Can Alzheimer's be stopped years before it starts?
Researchers at the Keck School of Medicine of USC are tackling the sixth-leading cause of death in the United States—Alzheimer's disease—with a new study that intervenes decades before the disease develops.
The school is joining approximately 90 institutions in North America, Europe and Australia in the Generation Study, which is testing a vaccine and oral medication to prevent or delay Alzheimer's in older adults at increased risk for developing the disease. More than 70 USC researchers across a range of disciplines are dedicated to the prevention, treatment and potential cure of Alzheimer's.
By focusing on prevention, the study is taking a different approach to halting a disease that affects 47 million people worldwide.
"One of the challenges in developing new medications for Alzheimer's is that researchers tend to test medications on people with more advanced Alzheimer's, and the medications are simply not proving to be effective," Lon Schneider, the study's lead investigator. "By intervening 10 to 12 years before Alzheimer's manifests, we may be able to stop it before it begins or delay the symptoms."
Adults 60 to 75 years of age with normal cognition who are interested in participating must undergo genetic testing for the apolipoprotein e4 (APOE4) gene, which is associated with an increased risk of developing Alzheimer's.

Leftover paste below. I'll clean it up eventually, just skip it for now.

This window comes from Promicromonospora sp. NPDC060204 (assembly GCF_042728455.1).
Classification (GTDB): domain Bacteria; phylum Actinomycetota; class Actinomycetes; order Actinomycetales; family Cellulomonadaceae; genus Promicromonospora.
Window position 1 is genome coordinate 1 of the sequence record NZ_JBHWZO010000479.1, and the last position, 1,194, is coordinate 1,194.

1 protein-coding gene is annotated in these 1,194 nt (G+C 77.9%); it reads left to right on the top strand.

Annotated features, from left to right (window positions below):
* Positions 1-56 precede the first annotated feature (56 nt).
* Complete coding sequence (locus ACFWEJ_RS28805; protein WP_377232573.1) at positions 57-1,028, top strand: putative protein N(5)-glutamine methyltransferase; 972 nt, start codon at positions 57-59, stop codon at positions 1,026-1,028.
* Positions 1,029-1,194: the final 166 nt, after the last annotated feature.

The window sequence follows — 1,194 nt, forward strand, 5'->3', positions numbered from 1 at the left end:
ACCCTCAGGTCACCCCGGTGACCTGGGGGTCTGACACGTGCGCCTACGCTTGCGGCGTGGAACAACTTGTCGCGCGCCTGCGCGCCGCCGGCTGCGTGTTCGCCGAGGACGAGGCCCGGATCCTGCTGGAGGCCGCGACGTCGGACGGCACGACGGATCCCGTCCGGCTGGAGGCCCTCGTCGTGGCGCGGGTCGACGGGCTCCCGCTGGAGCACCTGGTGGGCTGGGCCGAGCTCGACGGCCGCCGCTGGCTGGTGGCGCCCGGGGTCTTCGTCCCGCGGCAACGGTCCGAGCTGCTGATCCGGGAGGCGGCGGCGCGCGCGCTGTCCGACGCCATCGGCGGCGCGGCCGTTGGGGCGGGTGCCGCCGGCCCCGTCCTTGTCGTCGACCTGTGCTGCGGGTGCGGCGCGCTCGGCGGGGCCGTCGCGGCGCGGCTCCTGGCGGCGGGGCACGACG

About half of people with Alzheimer's disease carry the APOE4 gene, which can be inherited from either parent, said Schneider, professor of psychiatry and the behavioral sciences and professor of neurology. About 25 percent of the population carries one copy of the APOE4 gene, and about 2 to 3 percent of the population carries two copies, having received one from each parent. To qualify for the study, participants must have two copies of the gene.
Delay the disease
Qualifying participants may randomly receive either a vaccine, oral medication, placebo vaccine or placebo oral medication. Both the vaccine and oral medication target amyloid beta—the main component in amyloid plaques in the brain and a culprit in Alzheimer's—in two different ways: The vaccine helps the body develop antibodies against amyloid beta, while the oral medication blocks an enzyme that creates amyloid beta. Participants may receive the study medications for five to eight years.
"If we are able to show that the vaccine or oral medication is effective at delaying Alzheimer's among people at higher risk, then this would strongly imply that we are on the right track for developing treatments," Schneider said. "If we can delay the onset of Alzheimer's by five years, for example, the incidence of the illness would drop by half. It would also give individuals five more years without symptoms of the illness."
Should the vaccine or oral medication prove to be effective in people with two copies of the APOE4 gene, then it would likely also be effective for other people at risk for Alzheimer's, according to Schneider.
"Our clinician-scientists have been actively involved in clinical drug development for Alzheimer's disease for more than 30 years," said Rohit Varma, dean of the Keck School of Medicine. "This study is a reflection of our continued efforts to conquer one of the greatest health challenges of our time."
For information about how to participate in the study, contact Nadine Diaz at (323) 442-7600 or email@example.com.